Does the employer have the right to attend a medical appointment with a worker?
The short answer is NO.
Unions are becoming increasingly concerned with what we see as the growing trend of employers subjecting employees to intrusive and discriminatory behaviours, including:
- Employers or their representatives attending medical appointments with workers
- Injured workers being subject to constant medical assessments even after their doctor has cleared them to return to work
- Growth of Doctor Networks, funded by employers, and concerns that these are providing substandard care and sending injured workers back to work too soon
- Employers seeking access to ALL of a worker's health information rather than that directly linked to a workplace injury
- Employers inappropriately sharing medical information with third parties, such as insurers and superannuation funds.
This concern has been raised by the ACTU and is shared by both the Australian Medical Association and the Fair Work Ombudsman.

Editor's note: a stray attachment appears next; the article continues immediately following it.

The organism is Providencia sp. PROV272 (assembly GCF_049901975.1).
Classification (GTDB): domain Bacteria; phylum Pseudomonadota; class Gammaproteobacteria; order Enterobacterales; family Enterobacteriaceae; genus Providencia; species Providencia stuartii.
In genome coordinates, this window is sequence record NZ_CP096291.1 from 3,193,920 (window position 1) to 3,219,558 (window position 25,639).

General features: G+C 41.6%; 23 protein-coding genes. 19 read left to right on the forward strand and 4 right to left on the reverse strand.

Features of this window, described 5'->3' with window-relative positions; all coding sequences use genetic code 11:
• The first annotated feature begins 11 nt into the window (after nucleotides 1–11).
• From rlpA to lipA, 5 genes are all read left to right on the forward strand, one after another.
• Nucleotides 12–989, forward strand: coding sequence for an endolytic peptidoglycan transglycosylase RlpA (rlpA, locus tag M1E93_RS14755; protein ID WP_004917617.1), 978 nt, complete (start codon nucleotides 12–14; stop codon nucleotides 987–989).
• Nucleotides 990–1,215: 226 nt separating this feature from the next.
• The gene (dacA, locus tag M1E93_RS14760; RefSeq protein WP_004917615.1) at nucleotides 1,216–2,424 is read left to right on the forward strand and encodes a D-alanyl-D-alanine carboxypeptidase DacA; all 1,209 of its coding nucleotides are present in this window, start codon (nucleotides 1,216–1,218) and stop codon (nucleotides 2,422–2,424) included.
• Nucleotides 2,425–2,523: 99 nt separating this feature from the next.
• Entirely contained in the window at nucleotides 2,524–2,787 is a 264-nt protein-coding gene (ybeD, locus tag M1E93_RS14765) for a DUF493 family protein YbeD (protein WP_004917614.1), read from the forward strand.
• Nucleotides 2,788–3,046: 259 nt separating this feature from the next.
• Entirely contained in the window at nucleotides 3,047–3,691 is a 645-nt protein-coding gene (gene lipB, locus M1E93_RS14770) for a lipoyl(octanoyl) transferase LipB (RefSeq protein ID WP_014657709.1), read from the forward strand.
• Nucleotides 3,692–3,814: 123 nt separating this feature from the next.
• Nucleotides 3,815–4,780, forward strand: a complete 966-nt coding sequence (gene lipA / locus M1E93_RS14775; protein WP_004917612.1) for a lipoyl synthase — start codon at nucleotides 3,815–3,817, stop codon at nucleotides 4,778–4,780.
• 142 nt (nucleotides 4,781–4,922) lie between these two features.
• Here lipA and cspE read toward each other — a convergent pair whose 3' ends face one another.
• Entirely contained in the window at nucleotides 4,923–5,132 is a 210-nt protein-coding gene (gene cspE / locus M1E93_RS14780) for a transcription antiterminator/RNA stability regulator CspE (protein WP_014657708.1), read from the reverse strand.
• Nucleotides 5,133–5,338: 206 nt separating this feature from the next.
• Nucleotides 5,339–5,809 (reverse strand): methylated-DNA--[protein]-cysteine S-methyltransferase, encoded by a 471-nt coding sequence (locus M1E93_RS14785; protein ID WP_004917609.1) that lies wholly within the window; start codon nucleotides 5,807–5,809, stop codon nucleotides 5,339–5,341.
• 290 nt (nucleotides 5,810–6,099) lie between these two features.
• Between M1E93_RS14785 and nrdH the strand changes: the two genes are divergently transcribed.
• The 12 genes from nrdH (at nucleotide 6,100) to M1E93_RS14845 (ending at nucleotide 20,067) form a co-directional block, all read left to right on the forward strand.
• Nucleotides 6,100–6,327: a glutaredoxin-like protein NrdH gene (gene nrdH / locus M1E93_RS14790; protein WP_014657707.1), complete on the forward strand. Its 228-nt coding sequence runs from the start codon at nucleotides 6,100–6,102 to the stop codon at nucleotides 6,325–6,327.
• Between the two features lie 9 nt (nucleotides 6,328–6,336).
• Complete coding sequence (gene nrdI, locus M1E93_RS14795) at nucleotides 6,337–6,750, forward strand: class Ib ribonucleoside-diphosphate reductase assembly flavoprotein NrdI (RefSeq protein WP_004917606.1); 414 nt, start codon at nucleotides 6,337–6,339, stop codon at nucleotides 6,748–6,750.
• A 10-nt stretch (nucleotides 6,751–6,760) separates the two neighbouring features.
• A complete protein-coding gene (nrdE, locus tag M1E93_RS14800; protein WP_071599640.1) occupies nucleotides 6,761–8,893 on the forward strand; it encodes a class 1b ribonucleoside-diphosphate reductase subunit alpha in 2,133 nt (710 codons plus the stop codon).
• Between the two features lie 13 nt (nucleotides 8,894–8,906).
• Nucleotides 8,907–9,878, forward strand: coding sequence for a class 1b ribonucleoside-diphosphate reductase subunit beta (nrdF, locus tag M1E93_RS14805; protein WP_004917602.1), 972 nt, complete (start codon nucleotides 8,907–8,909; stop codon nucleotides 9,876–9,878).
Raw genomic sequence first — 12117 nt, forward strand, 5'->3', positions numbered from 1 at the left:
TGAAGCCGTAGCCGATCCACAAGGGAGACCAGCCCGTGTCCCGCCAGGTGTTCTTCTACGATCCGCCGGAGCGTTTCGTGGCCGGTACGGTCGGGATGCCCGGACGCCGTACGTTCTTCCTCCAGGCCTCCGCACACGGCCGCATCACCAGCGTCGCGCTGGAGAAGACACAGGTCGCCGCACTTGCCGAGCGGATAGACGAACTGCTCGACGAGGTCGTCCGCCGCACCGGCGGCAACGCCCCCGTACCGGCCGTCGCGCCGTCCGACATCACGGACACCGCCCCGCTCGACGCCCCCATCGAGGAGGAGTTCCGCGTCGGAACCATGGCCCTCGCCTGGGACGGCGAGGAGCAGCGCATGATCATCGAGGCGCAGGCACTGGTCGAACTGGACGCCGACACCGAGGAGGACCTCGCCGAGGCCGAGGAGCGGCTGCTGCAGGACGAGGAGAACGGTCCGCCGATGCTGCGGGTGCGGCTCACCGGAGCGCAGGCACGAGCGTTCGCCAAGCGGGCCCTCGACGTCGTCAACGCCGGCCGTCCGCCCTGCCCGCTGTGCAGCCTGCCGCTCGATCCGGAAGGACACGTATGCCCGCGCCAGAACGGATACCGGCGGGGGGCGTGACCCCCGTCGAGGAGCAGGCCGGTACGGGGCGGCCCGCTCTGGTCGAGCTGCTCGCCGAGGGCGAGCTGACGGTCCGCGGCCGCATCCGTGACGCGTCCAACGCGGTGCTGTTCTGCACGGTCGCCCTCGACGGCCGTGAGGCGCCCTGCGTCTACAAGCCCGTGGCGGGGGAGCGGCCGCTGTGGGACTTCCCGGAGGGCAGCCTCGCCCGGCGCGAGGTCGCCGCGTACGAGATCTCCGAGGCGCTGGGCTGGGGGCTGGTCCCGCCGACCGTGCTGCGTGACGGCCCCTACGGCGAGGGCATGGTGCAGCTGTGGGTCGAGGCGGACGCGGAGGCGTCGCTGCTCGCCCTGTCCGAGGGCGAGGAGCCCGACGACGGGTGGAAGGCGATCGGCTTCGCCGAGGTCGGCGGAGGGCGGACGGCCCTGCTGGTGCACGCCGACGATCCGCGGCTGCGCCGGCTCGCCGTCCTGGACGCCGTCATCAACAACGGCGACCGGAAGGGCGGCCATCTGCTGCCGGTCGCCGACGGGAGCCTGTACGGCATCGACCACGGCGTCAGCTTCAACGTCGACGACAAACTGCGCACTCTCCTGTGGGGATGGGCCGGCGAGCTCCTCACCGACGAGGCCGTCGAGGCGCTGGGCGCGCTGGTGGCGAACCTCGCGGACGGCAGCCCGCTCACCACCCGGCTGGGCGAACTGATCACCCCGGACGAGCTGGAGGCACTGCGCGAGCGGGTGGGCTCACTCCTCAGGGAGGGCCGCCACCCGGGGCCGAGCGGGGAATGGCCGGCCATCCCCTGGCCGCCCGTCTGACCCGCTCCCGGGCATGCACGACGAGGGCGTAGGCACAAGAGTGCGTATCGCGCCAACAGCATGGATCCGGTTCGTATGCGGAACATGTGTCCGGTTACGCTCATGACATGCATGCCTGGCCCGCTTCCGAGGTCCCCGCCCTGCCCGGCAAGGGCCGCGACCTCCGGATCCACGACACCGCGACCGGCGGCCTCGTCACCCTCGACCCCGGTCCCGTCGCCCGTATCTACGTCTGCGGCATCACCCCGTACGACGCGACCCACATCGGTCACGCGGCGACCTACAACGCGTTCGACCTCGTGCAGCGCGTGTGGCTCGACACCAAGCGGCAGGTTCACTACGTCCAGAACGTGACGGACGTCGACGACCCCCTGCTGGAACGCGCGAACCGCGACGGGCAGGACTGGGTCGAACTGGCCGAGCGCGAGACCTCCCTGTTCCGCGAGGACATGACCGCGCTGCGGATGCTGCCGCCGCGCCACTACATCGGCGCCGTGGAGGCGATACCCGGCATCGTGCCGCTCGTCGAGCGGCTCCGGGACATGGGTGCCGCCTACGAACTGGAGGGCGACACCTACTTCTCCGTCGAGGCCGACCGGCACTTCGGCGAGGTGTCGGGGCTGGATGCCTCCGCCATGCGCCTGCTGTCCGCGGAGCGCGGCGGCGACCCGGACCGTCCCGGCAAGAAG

Specifically with regard to reports of employers attempting to attend medical appointments with employees, the Fair Work Ombudsman has said it 'does not condone or support this behaviour and sees no reason why an employer should seek to attend a private and confidential appointment with an employee, unless specifically requested to do so by the employee.' In a Media Release at the time, the Fair Work Ombudsman said: "The laws around sick leave and personal leave are quite simple. While an employer may request evidence that would substantiate the reason for an employee's entitlement to personal/carer leave, a medical certificate or statutory declaration is generally considered an acceptable form of evidence."
The current advice on the Fair Work Ombudsman's website is:
Employers attending medical appointments
We don't consider it reasonable for an employer to go to a medical appointment with an employee unless an employee requests this.
We also don't consider it reasonable for an employer to contact the employee's doctor for further information.
Source reference: Fair Work Act 2009 (Cth) section 107
If your employer tries to pressure you in this way, contact your union or the Fair Work Ombudsman.
Last amended April 2019